Saturday, January 28, 2023

Saturday Afternoon Links

Assorted content for your weekend reading.

- Kat Eschner interviews John Peters about the growing inequality in wealth, income and influence. And Scott Martin offers a reminder not to conflate the gross disparity in pay between CEOs and workers with anything that's actually been earned.

- Mitchell Thompson discusses how privatized surgeries are a threat to the fundamentals of Canadian health care. And John Bell writes about the human consequences of putting profits before caring for people.

- Peter Reina's review of a book on project failure includes a handy chart showing the level of cost overruns for different types of infrastructure - with renewable energy ranking as having by far the lowest level of overruns, while nuclear operations are joined only by the Olympic Games as the absolute worst.  And Nojoud Al Mallees reports on the refusal by oilsands giants to spend a nickel of their windfall projects on their much-hyped claim to decarbonization. 

- Jonathan Chait writes about the John Durham investigation as a prime example of the right looking to its own paranoid fantasies about perceived enemies as a model for its own plans. And Asawin Suebsaeng and Patrick Reis offer a look inside Donald Trump's end-of-term killing spree as a particularly cruel and violent example. 

- Finally, Meghan Krausch discusses what's been lost from the ongoing collapse of Twitter, while noting that the ultimate purpose of allowing for connections with other people can be met in new and less-corporatized ways.

Friday, January 27, 2023

Musical interlude

Jamie Woon - Shoulda (Samy Chelly Remix)

Friday Afternoon Links

Assorted content to end your week.

- George Monbiot discusses how everybody is being forced to play COVID roulette due to the choice not to work toward clean and safe air. Sophie Peterson offers a personal perspective on the damage being done by the failure of governments to take long COVID seriously. And Sharon Kirkey reports on the finding by a panel led by Alex Himelfarb that even using conservative assumptions, thousands of deaths in Canada have been caused by COVID disinformation. 

- Linda McQuaig writes that Doug Ford owes Ontarians an explanation for his refusal to fund public services (concurrent with his willingness to throw money at private profiteers). Bea Bruske warns that Canadian workers can't be expected to accept an economic system which is rigged against them by allowing for price increases but not corresponding wage boosts. And Christopher Olk, Colleen Schneider and Jason Hickel discuss how universal public services help to protect people against inflation and deprivation alike - while also helping to rein in windfall corporate profits and concentration of wealth.  

- Unfortunately, Anna Clark points out how the U.S. Food and Drug Administration is instead treating its mandate as being the protection of corporate profits rather than the public - including in failing to regulate vital screening tests. And Cory Doctorow is rightly outraged that Moderna is planning to gorge itself on obscene markups being applied to vaccines researched and developed through public resources.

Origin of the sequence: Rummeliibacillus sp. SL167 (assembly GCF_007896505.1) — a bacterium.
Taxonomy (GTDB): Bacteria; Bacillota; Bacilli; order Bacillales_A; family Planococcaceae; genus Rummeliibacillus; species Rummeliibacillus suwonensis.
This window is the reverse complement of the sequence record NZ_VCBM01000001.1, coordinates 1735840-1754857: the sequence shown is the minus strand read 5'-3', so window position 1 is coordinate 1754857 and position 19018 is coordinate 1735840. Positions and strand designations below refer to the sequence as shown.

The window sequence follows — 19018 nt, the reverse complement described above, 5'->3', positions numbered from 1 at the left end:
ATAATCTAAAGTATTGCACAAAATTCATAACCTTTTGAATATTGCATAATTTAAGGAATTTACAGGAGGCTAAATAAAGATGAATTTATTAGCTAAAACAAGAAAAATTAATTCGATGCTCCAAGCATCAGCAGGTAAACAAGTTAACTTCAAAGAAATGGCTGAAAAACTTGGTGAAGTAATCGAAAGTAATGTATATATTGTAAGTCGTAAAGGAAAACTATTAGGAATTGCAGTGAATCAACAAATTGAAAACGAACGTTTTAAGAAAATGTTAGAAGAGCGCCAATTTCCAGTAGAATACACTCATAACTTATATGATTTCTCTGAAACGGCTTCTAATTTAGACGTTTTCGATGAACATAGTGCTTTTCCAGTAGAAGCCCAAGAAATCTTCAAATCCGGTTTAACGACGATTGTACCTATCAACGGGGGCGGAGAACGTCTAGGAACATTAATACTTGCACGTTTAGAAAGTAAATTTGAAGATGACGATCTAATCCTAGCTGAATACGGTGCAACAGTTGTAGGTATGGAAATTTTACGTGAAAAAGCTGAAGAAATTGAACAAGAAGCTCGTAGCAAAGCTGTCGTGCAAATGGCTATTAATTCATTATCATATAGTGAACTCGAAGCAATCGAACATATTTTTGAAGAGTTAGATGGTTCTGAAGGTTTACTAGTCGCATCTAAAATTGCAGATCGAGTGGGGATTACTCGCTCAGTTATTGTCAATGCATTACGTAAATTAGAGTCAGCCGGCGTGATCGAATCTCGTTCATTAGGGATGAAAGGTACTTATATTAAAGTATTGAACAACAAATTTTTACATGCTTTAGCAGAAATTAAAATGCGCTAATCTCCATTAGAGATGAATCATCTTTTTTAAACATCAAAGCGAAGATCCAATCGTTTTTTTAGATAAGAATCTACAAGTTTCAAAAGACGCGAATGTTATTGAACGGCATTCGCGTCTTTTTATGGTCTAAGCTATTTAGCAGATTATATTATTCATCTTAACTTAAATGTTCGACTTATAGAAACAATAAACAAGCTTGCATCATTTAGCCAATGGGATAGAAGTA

- Finally, David Wallace-Wells writes about the continued fallout from the Brexit debacle which has seen standards of living plummet - even as the alt-right everywhere continues to push blinkered nationalism with no regard for its obvious self-sabotage which results. 

Wednesday, January 25, 2023

Wednesday Afternoon Links

Miscellaneous material for your mid-week reading.

- Rachel Brazil discusses the effect of the "imprinting" from a first COVID-19 infection on subsequent immune responses which makes the spread of highly-mutated variants all the more dangerous. And Andrew Stokes et al. highlight how the U.S. (like other countries) is likely continuing to undercount the number of deaths caused by COVID. 

- David Moscrop discusses how Doug Ford's plan to starve the public health care system and throw money at corporate profiteers is exactly the opposite of what people need to stay healthy. And Mitchell Thompson reports on Ford's meeting with lobbyists seeking to turn medical care into gig work.  

- Zak Vescera reports on a workplace death caused by a predictable elevator malfunction which prevented medical assistance from reaching an employee atop a port crane. And Kim de Laat, Carmina Ravanera and Sarah Kaplan write that remote work should help to promote employment equity for women - rather than instead being used to dump even larger burdens on them in the absence of clear boundaries between work and home life. 

- Kingsmill Bond et al. examine how we've reached peak demand for fossil fuel-based power production. 

- Finally, Armine Yalnizyan writes that there's no reason to be applying a 1990s playbook - including its attacks on workers and wages - to inflation which is caused by entirely different factors. 

Tuesday, January 24, 2023

Tuesday Night Cat Blogging

Cuddled cats.

Tuesday Afternoon Links

This and that for your Tuesday reading.